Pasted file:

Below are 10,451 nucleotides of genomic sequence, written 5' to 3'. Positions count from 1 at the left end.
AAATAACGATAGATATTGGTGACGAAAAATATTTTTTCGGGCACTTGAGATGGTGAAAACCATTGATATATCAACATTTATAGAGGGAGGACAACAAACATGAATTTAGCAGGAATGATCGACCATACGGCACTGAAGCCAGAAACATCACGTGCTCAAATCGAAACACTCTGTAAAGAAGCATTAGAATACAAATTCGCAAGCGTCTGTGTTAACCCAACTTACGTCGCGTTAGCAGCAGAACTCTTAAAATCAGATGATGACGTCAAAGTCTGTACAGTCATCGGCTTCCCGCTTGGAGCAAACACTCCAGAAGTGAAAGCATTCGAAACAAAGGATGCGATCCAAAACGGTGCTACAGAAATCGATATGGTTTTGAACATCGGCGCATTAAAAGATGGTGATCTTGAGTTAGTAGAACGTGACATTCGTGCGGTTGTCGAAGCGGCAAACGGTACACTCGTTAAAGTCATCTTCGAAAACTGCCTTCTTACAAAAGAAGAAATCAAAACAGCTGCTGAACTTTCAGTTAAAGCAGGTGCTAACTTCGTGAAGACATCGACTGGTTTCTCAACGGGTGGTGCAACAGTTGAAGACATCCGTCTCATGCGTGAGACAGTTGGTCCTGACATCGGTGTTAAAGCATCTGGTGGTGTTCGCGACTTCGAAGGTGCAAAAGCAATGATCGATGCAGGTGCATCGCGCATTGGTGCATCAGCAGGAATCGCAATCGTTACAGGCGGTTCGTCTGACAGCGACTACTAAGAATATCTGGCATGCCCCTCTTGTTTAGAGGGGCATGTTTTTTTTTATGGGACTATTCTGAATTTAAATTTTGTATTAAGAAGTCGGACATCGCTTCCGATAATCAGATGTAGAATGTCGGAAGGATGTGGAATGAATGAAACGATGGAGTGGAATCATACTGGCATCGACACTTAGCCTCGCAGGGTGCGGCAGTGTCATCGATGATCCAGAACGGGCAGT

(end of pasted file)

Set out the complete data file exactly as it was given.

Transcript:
Below are 10,451 nucleotides of genomic sequence, written 5' to 3'. Positions count from 1 at the left end.
AAATAACGATAGATATTGGTGACGAAAAATATTTTTTCGGGCACTTGAGATGGTGAAAACCATTGATATATCAACATTTATAGAGGGAGGACAACAAACATGAATTTAGCAGGAATGATCGACCATACGGCACTGAAGCCAGAAACATCACGTGCTCAAATCGAAACACTCTGTAAAGAAGCATTAGAATACAAATTCGCAAGCGTCTGTGTTAACCCAACTTACGTCGCGTTAGCAGCAGAACTCTTAAAATCAGATGATGACGTCAAAGTCTGTACAGTCATCGGCTTCCCGCTTGGAGCAAACACTCCAGAAGTGAAAGCATTCGAAACAAAGGATGCGATCCAAAACGGTGCTACAGAAATCGATATGGTTTTGAACATCGGCGCATTAAAAGATGGTGATCTTGAGTTAGTAGAACGTGACATTCGTGCGGTTGTCGAAGCGGCAAACGGTACACTCGTTAAAGTCATCTTCGAAAACTGCCTTCTTACAAAAGAAGAAATCAAAACAGCTGCTGAACTTTCAGTTAAAGCAGGTGCTAACTTCGTGAAGACATCGACTGGTTTCTCAACGGGTGGTGCAACAGTTGAAGACATCCGTCTCATGCGTGAGACAGTTGGTCCTGACATCGGTGTTAAAGCATCTGGTGGTGTTCGCGACTTCGAAGGTGCAAAAGCAATGATCGATGCAGGTGCATCGCGCATTGGTGCATCAGCAGGAATCGCAATCGTTACAGGCGGTTCGTCTGACAGCGACTACTAAGAATATCTGGCATGCCCCTCTTGTTTAGAGGGGCATGTTTTTTTTTATGGGACTATTCTGAATTTAAATTTTGTATTAAGAAGTCGGACATCGCTTCCGATAATCAGATGTAGAATGTCGGAAGGATGTGGAATGAATGAAACGATGGAGTGGAATCATACTGGCATCGACACTTAGCCTCGCAGGGTGCGGCAGTGTCATCGATGATCCAGAACGGGCAGT